Wednesday, October 23, 2013

Movie with Abe: The Fifth Estate

The Fifth Estate
Directed by Bill Condon
Released October 18, 2013

It’s undeniable that WikiLeaks has had a transformative effect on how news and information are processed and relayed to the public in the current age. Therefore, bringing the story of the two people who had the ideology and made the website happen to the screen seems like an excellent plan. The translation doesn’t work, however, mainly due to the fact that, in great contrast to the ingenuity and technical innovation for which Julian Assange and Daniel Berg are famous, the film feels hopelessly familiar and uncreative, employing dated devices to make it feel hip and relevant when it’s actually anything but that.

From its opening moments, “The Fifth Estate” suffers from an extreme case of overconfidence, adopting the personality and outlook of its eccentric founder, Assange. As portrayed by Benedict Cumberbatch in a maniacal imitation, Assange is convinced that he is the smartest person he could ever meet, and purports to rely on no one for assistance. He certainly doesn’t ask for help, instead content to demand compliance from those he considers inferior to him – everyone – and then deny them the credit later. Berg, by contrast, is hopelessly devoted to Assange, always eager to please him at the expense of his own livelihood and self-confidence. Their relationship seems unhealthy at best, and Assange is cast as the indisputable villain, his fight for the openness of information paling in comparison to the excessive size of his ego.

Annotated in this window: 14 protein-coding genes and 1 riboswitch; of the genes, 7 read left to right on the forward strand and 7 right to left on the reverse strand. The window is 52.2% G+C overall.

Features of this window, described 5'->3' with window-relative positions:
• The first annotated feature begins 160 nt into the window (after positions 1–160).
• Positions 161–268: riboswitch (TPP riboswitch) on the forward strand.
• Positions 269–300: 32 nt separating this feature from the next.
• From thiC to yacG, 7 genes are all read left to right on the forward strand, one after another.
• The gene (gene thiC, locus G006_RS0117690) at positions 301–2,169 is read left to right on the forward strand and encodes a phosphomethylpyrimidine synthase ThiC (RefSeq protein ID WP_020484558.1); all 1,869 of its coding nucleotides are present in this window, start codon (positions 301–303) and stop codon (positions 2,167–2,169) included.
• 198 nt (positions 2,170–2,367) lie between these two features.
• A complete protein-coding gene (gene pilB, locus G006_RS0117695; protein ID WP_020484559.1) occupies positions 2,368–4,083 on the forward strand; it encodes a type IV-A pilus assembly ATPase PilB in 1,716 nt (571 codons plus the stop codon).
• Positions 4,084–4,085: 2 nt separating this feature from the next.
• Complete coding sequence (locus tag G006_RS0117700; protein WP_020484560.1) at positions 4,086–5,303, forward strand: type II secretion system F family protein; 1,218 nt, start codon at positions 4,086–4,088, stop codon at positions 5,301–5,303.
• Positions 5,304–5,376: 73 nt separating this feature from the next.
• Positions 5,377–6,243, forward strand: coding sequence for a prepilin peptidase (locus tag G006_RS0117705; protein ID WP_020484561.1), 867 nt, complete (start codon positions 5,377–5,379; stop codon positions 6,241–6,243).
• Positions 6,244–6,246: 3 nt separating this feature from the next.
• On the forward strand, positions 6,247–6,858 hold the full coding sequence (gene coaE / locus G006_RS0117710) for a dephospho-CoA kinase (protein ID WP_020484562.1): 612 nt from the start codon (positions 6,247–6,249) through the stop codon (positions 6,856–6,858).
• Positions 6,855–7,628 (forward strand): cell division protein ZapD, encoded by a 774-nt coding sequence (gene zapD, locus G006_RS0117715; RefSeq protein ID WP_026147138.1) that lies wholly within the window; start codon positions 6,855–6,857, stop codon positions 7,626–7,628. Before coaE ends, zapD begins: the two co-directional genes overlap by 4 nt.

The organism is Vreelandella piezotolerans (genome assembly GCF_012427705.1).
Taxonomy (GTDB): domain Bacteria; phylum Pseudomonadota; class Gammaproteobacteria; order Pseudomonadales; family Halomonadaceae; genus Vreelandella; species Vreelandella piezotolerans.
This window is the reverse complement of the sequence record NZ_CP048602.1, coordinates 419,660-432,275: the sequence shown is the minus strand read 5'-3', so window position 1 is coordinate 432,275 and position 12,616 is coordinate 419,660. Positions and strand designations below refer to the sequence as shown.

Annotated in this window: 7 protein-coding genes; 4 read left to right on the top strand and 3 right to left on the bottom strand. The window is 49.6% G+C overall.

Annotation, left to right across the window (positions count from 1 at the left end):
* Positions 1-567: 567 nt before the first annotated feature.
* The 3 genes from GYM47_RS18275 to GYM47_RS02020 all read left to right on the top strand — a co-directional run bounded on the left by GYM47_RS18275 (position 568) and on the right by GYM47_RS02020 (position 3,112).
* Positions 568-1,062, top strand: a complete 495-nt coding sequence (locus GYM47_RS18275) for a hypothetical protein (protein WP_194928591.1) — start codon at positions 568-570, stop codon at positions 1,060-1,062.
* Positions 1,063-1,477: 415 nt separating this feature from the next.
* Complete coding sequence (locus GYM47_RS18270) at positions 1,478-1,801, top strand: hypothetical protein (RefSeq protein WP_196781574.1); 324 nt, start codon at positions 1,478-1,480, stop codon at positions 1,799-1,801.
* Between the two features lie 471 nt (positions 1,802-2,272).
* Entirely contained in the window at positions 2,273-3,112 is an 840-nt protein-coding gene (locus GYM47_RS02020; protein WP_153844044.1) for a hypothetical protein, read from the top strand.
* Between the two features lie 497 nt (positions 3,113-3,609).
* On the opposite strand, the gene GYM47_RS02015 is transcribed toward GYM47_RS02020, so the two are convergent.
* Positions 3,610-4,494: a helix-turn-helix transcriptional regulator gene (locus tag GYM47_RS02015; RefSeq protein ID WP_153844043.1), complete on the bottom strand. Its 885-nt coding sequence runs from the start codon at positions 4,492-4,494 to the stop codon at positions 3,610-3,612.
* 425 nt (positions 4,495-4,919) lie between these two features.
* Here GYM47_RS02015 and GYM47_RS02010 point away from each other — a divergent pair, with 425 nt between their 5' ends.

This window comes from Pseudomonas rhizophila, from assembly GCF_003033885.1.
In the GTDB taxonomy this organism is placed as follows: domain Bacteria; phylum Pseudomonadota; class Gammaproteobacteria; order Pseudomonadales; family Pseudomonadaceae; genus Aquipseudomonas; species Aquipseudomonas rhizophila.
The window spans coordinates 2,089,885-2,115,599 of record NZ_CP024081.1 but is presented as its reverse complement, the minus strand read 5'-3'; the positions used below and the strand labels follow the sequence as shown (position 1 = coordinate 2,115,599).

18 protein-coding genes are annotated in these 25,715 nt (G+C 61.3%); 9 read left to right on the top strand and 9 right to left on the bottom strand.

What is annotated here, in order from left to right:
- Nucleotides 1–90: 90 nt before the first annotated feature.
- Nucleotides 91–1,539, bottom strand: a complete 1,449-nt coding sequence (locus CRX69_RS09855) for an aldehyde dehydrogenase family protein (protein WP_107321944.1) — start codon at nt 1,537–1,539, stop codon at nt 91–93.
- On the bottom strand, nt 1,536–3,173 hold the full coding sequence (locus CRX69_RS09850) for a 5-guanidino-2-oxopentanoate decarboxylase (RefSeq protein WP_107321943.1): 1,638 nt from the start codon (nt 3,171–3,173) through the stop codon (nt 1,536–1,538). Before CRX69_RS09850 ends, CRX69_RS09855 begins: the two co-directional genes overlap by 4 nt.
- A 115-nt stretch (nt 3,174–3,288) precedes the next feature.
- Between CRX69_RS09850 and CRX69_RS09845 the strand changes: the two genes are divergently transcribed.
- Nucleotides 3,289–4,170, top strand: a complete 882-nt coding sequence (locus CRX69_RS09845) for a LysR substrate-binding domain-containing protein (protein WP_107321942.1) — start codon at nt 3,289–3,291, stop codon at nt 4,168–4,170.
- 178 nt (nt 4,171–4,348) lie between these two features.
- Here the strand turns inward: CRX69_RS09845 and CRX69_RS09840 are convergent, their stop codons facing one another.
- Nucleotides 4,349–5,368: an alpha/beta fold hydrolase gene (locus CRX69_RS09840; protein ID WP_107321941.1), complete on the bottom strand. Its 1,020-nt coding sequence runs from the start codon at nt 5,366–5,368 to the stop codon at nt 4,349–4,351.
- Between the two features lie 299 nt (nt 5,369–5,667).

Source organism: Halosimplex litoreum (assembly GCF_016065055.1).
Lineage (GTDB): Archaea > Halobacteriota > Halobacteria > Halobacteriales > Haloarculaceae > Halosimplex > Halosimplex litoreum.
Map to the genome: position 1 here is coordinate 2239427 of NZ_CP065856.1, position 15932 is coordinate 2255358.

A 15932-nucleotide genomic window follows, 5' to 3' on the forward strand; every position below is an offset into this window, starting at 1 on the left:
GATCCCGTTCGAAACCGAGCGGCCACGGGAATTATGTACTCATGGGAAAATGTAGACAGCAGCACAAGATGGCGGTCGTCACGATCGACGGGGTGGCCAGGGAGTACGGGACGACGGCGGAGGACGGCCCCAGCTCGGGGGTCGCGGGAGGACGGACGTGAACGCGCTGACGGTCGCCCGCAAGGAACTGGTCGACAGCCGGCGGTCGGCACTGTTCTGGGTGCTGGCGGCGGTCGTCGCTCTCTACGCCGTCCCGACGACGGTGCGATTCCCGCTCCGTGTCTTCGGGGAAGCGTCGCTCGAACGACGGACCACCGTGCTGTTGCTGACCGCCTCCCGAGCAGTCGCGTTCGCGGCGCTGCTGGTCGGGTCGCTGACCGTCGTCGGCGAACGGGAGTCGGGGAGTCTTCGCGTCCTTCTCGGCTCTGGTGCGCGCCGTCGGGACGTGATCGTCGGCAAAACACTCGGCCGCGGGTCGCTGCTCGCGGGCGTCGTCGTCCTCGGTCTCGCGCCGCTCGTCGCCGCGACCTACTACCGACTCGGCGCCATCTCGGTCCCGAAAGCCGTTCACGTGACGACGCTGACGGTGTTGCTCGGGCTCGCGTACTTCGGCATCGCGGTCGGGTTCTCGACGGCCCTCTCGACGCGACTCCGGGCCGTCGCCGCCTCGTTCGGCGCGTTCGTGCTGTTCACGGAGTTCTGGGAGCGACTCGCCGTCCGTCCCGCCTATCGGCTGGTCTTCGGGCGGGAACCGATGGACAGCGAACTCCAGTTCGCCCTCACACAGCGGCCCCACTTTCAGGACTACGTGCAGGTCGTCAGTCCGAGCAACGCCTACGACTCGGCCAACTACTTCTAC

“The Fifth Estate” is designed as a thriller, one which tries to tell its story in a showy, technological fashion. Displaying chat messages onscreen and scrolling text along moving walkways is far from fresh, and it does the film a considerable disservice. While some gripping stories are hinted at, other interesting components are skipped over altogether, and the content feels far from complete. The film is framed much like “The Social Network,” with two men positioned as the creators of a monumental idea, with one hogging the credit for himself (both are based on books by the one who is denied the credit, for the record), but displays none of the same editing and cinematography techniques that made that film so great. WikiLeaks seems worthy of being told in cinematic fashion, but this subpar drama, which creates intrigue in a less than compelling way, is not what it deserves. Respected British actor Cumberbatch and German actor Daniel Bruhl would do well to move this film to the bottom of their resumes, and to try to use their talents for more quality projects in the future.


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